"The [percentage of Latinos in] schools is higher. The schools' [percentage] is almost 40 percent. So just think what that would do to this community? And let's say you're documented and you're a citizen. Why would you want to live here? What's the incentive to stay?" Leuze said. "And so those are the questions that Latino folks are asking themselves. It's a slap in the face."

But Ahmann considers this an enforcement issue. He said this training is no different than any other training police officers get. Ahmann said supporters of this program view this as a tool to deal with immigration issues.

"This is an existing federal law for cities and communities to work and participate with ICE and the Department of Homeland Security to train officers, to collaborate with them and get the illegal people as criminals out of here," said Ahmann. "I think that's why Congress implemented the law and passed this legislation."

The city council is divided over whether to participate in the program, said Bruce DeBlieck, another Willmar City Council member. He said while he'd like to see federal immigration reform, he said he and others believe this partnership requires more research and discussion because it's divisive.

"It is a very polarizing issue and it has a lot of impacts in the community. A lot of people are concerned with what type of impact it's going to have on a community as far as our relationship with the immigrant community," DeBlieck said.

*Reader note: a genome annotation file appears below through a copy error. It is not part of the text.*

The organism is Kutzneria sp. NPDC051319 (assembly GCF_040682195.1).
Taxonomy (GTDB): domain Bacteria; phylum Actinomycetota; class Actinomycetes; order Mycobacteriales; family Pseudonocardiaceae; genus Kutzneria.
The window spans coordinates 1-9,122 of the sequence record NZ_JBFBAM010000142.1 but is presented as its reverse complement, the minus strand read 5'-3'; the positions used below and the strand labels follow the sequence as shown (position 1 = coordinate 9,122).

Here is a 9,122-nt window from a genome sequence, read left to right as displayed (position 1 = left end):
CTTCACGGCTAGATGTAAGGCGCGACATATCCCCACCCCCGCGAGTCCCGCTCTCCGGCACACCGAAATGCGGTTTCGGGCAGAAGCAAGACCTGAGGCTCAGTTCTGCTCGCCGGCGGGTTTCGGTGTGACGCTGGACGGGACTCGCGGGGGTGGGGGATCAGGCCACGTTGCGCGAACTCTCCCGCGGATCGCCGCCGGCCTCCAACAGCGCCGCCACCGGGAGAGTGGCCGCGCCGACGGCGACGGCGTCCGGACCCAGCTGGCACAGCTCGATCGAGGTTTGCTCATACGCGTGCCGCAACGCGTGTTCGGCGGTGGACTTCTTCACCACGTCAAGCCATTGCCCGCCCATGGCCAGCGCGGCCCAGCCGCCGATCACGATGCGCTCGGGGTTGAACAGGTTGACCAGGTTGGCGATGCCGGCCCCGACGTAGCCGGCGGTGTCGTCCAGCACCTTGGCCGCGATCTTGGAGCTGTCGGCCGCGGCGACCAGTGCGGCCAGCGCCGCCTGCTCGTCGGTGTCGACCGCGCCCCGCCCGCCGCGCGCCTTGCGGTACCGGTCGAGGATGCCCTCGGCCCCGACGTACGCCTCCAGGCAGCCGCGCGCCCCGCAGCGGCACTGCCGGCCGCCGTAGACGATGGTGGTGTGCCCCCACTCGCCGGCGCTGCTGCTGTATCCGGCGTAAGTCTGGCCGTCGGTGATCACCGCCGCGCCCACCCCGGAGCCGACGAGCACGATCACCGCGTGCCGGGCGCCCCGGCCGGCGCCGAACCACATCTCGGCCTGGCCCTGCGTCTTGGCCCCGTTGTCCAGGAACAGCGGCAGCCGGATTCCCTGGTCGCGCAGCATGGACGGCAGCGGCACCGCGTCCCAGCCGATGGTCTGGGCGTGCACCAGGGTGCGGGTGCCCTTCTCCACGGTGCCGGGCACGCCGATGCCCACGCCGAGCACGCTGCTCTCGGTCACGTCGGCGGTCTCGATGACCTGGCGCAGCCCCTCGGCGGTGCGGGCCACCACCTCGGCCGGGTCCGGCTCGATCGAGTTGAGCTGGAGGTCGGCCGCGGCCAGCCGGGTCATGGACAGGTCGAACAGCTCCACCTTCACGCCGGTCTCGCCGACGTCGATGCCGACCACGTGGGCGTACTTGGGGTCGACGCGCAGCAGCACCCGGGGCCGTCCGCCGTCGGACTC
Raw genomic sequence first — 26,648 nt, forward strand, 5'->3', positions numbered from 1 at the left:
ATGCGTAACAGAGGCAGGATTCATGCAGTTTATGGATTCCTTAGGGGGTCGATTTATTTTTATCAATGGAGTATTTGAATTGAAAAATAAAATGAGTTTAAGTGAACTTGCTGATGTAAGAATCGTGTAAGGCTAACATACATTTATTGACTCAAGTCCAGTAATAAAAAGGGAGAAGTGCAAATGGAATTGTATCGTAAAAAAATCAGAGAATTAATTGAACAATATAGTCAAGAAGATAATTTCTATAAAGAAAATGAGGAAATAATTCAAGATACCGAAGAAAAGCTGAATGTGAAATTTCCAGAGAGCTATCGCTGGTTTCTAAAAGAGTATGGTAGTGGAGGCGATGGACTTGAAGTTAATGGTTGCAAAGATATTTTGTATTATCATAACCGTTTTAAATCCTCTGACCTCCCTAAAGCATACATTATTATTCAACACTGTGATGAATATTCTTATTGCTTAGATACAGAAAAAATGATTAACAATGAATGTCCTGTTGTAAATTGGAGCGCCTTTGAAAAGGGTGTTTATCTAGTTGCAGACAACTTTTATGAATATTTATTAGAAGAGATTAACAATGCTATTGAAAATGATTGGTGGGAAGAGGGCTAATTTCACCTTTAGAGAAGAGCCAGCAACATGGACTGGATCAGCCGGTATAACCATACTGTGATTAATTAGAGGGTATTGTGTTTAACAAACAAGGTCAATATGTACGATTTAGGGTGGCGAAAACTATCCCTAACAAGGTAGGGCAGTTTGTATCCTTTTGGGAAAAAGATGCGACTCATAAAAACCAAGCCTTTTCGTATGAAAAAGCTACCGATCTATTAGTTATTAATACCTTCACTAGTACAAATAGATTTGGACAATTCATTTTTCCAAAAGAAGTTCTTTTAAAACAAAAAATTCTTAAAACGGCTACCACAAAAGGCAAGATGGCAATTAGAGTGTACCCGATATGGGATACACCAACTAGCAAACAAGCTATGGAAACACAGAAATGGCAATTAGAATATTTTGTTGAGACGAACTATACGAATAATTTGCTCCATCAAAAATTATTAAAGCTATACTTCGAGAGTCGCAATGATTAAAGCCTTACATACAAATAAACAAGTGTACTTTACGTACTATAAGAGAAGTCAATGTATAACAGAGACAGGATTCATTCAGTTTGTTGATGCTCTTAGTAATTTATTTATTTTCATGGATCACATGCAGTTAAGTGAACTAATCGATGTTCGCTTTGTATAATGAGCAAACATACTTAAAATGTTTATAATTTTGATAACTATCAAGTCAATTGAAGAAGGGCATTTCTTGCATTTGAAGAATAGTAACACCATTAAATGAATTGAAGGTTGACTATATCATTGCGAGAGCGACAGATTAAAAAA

The Minnesota Department of Public Safety is the only official partner with ICE in the state. But some community organizers say while that's the only official partnership in Minnesota, local police are already enforcing immigration laws, especially in small towns in greater Minnesota.

Ernesto Velez Bustos, a community organizer with Centro Campesino in southern Minnesota, said officers are already racially profiling Latinos by stopping them for petty crimes, as an excuse to investigate their immigration status.

"People are detained," said Velez Bustos. "People have been held in county jails without even resolving what the situation is for long periods of time, from a couple of days to a couple of months -- depending on whether they get a hold of someone like us or someone as an immigration attorney to handle the situation."

Velez Bustos said this has happened in several cities, including Austin, Albert Lea, Gaylord, and Worthington. He said police have stopped Latinos for minor incidents, not serious crimes.


A March report by the Department of Homeland Security Office of Inspector General, or OIG, found some flaws with the law enforcement partnership program, also known by its legal designation 287(g).